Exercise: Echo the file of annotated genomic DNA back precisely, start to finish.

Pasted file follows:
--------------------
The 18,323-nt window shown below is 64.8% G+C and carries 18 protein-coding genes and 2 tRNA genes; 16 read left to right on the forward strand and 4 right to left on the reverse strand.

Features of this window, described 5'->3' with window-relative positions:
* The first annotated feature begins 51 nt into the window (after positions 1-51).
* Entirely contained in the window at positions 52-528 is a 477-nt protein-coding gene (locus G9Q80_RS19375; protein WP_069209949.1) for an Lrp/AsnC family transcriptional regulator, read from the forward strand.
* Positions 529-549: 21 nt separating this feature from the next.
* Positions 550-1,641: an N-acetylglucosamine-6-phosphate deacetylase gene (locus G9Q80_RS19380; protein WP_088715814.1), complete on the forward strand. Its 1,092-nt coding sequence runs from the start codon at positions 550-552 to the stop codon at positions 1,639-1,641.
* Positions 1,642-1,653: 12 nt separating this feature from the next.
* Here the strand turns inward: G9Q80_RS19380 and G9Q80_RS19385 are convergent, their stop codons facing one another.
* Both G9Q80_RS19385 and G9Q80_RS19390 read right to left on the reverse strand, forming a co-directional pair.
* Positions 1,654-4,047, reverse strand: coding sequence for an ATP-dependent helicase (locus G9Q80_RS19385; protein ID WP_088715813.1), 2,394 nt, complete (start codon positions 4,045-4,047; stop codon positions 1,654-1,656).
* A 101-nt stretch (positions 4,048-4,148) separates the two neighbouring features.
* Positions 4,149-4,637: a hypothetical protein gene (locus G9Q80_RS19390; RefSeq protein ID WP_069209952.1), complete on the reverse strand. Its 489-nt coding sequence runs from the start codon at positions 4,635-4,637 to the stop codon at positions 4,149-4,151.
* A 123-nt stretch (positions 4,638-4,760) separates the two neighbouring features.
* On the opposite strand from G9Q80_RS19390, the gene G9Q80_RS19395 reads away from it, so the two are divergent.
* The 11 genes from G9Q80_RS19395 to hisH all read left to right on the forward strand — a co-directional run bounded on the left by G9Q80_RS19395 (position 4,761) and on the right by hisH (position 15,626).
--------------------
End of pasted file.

The 18,323-nt window shown below is 64.8% G+C and carries 18 protein-coding genes and 2 tRNA genes; 16 read left to right on the forward strand and 4 right to left on the reverse strand.

Features of this window, described 5'->3' with window-relative positions:
* The first annotated feature begins 51 nt into the window (after positions 1-51).
* Entirely contained in the window at positions 52-528 is a 477-nt protein-coding gene (locus G9Q80_RS19375; protein WP_069209949.1) for an Lrp/AsnC family transcriptional regulator, read from the forward strand.
* Positions 529-549: 21 nt separating this feature from the next.
* Positions 550-1,641: an N-acetylglucosamine-6-phosphate deacetylase gene (locus G9Q80_RS19380; protein WP_088715814.1), complete on the forward strand. Its 1,092-nt coding sequence runs from the start codon at positions 550-552 to the stop codon at positions 1,639-1,641.
* Positions 1,642-1,653: 12 nt separating this feature from the next.
* Here the strand turns inward: G9Q80_RS19380 and G9Q80_RS19385 are convergent, their stop codons facing one another.
* Both G9Q80_RS19385 and G9Q80_RS19390 read right to left on the reverse strand, forming a co-directional pair.
* Positions 1,654-4,047, reverse strand: coding sequence for an ATP-dependent helicase (locus G9Q80_RS19385; protein ID WP_088715813.1), 2,394 nt, complete (start codon positions 4,045-4,047; stop codon positions 1,654-1,656).
* A 101-nt stretch (positions 4,048-4,148) separates the two neighbouring features.
* Positions 4,149-4,637: a hypothetical protein gene (locus G9Q80_RS19390; RefSeq protein ID WP_069209952.1), complete on the reverse strand. Its 489-nt coding sequence runs from the start codon at positions 4,635-4,637 to the stop codon at positions 4,149-4,151.
* A 123-nt stretch (positions 4,638-4,760) separates the two neighbouring features.
* On the opposite strand from G9Q80_RS19390, the gene G9Q80_RS19395 reads away from it, so the two are divergent.
* The 11 genes from G9Q80_RS19395 to hisH all read left to right on the forward strand — a co-directional run bounded on the left by G9Q80_RS19395 (position 4,761) and on the right by hisH (position 15,626).